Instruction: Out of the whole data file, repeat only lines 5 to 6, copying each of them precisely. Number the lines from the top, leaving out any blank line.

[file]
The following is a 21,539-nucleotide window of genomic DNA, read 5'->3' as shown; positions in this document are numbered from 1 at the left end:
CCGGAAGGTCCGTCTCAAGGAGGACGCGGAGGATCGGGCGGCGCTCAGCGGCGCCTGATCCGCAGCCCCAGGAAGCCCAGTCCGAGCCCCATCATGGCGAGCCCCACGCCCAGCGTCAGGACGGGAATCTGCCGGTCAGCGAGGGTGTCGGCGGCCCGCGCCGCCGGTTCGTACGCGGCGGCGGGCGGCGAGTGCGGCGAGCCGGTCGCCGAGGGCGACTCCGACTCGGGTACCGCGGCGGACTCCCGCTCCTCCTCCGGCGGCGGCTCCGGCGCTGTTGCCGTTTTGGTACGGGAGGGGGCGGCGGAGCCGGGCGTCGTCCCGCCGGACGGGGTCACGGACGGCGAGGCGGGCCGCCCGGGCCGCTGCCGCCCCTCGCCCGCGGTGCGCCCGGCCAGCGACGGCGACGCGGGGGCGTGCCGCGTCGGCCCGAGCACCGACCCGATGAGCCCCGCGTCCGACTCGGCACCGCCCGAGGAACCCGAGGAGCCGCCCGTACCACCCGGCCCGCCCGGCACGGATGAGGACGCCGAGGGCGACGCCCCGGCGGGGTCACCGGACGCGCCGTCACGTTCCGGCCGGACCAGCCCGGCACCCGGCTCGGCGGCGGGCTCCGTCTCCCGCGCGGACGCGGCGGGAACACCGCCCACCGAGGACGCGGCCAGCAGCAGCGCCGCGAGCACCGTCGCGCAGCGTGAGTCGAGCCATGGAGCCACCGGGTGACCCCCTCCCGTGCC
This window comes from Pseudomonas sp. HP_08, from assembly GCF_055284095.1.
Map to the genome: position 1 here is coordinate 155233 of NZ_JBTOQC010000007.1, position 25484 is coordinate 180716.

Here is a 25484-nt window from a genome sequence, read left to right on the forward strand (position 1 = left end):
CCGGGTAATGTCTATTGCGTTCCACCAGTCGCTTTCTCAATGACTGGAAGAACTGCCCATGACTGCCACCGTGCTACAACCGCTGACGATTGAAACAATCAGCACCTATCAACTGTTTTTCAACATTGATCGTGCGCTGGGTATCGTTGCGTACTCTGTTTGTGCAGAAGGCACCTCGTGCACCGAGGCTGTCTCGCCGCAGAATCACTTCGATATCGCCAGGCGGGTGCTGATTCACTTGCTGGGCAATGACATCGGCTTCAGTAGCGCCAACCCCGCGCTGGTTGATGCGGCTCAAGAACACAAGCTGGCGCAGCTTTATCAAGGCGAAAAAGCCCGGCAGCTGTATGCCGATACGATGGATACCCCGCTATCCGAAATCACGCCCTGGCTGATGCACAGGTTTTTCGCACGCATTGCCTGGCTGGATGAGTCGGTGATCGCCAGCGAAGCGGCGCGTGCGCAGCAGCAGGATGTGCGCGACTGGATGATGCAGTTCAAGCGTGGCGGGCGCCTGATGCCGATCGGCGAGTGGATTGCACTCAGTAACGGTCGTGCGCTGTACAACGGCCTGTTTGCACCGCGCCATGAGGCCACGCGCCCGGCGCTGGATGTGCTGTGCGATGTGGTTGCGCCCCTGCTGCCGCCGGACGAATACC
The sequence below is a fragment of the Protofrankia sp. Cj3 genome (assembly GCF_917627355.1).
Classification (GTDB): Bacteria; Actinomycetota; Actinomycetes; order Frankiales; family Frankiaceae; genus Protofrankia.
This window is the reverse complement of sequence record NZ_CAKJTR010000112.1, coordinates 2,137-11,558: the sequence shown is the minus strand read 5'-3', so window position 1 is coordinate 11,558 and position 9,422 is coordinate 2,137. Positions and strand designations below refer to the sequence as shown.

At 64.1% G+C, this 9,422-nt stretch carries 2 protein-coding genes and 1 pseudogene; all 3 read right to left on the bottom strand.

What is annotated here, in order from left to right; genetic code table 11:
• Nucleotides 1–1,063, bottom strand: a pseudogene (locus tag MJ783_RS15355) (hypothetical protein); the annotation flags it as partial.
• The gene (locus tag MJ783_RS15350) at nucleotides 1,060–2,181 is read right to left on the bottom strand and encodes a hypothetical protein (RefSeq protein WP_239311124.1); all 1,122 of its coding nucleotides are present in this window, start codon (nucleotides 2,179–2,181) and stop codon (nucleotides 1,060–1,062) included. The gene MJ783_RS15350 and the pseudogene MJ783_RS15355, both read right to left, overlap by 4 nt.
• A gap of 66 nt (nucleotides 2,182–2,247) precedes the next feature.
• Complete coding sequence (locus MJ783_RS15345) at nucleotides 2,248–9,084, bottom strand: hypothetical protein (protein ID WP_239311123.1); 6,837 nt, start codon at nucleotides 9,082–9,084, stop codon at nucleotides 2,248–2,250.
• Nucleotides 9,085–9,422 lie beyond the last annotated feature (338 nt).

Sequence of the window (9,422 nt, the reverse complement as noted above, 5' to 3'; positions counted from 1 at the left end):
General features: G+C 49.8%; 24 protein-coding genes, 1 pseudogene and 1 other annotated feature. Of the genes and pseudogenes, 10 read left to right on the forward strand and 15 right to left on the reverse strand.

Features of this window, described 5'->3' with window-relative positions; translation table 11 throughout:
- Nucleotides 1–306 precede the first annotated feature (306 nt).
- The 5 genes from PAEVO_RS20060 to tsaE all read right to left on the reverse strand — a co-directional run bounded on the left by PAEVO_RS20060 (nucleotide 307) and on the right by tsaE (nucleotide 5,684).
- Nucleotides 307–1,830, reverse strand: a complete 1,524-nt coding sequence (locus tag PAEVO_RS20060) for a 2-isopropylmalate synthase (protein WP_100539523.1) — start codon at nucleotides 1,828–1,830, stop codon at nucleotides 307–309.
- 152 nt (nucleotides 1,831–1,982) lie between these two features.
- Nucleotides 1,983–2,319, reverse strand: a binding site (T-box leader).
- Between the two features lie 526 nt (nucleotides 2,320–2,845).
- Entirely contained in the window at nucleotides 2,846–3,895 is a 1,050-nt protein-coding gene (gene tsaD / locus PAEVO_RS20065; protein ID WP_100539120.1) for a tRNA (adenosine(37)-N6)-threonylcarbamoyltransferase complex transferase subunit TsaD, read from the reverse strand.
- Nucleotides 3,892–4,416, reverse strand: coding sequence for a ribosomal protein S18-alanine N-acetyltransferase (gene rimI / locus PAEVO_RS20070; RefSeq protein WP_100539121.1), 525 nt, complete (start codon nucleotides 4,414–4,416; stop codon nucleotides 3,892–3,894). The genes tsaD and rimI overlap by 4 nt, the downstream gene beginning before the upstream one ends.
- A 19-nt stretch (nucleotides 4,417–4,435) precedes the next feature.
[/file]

Here is a 25484-nt window from a genome sequence, read left to right on the forward strand (position 1 = left end):
CCGGGTAATGTCTATTGCGTTCCACCAGTCGCTTTCTCAATGACTGGAAGAACTGCCCATGACTGCCACCGTGCTACAACCGCTGACGATTGAAACAATCAGCACCTATCAACTGTTTTTCAACATTGATCGTGCGCTGGGTATCGTTGCGTACTCTGTTTGTGCAGAAGGCACCTCGTGCACCGAGGCTGTCTCGCCGCAGAATCACTTCGATATCGCCAGGCGGGTGCTGATTCACTTGCTGGGCAATGACATCGGCTTCAGTAGCGCCAACCCCGCGCTGGTTGATGCGGCTCAAGAACACAAGCTGGCGCAGCTTTATCAAGGCGAAAAAGCCCGGCAGCTGTATGCCGATACGATGGATACCCCGCTATCCGAAATCACGCCCTGGCTGATGCACAGGTTTTTCGCACGCATTGCCTGGCTGGATGAGTCGGTGATCGCCAGCGAAGCGGCGCGTGCGCAGCAGCAGGATGTGCGCGACTGGATGATGCAGTTCAAGCGTGGCGGGCGCCTGATGCCGATCGGCGAGTGGATTGCACTCAGTAACGGTCGTGCGCTGTACAACGGCCTGTTTGCACCGCGCCATGAGGCCACGCGCCCGGCGCTGGATGTGCTGTGCGATGTGGTTGCGCCCCTGCTGCCGCCGGACGAATACC